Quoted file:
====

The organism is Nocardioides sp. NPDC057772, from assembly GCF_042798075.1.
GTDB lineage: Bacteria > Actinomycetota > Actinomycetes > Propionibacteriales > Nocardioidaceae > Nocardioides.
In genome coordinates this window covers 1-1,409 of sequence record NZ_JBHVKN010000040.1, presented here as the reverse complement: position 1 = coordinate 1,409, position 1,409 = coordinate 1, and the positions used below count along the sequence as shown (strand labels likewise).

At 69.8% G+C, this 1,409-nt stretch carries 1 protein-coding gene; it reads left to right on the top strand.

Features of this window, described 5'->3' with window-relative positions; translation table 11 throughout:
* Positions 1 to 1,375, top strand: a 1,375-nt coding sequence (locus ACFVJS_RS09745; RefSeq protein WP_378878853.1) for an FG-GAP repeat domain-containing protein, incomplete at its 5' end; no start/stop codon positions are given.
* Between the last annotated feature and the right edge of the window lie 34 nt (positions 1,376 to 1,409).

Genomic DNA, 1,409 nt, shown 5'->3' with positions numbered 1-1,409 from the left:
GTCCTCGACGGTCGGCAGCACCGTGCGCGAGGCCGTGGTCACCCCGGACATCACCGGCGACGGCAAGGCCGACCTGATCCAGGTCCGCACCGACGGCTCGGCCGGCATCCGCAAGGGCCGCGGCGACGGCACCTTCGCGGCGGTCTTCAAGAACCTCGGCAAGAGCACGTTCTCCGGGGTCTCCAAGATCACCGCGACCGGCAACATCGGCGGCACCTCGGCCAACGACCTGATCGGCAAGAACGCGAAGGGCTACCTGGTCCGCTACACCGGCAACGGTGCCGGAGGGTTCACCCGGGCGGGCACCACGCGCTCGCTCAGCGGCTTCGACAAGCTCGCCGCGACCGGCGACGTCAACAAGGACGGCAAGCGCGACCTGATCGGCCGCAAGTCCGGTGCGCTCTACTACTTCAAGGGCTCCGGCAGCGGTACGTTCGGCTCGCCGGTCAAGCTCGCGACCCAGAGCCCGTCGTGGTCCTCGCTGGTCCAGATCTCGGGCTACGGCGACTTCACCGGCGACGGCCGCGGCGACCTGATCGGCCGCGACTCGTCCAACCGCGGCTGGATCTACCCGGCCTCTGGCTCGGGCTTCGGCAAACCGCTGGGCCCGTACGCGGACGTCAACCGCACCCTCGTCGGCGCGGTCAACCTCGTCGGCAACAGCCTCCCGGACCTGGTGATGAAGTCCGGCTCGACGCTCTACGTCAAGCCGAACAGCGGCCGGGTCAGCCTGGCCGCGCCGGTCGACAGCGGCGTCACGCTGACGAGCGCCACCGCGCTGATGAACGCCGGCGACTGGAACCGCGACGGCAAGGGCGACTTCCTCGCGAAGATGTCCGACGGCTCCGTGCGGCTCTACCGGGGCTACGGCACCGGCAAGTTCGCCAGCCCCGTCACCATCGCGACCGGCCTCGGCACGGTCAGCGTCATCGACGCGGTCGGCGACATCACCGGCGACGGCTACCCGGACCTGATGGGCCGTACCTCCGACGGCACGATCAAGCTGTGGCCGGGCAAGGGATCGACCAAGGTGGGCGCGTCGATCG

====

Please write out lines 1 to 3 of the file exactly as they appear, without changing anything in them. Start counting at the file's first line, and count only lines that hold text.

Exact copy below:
The organism is Nocardioides sp. NPDC057772, from assembly GCF_042798075.1.
GTDB lineage: Bacteria > Actinomycetota > Actinomycetes > Propionibacteriales > Nocardioidaceae > Nocardioides.
In genome coordinates this window covers 1-1,409 of sequence record NZ_JBHVKN010000040.1, presented here as the reverse complement: position 1 = coordinate 1,409, position 1,409 = coordinate 1, and the positions used below count along the sequence as shown (strand labels likewise).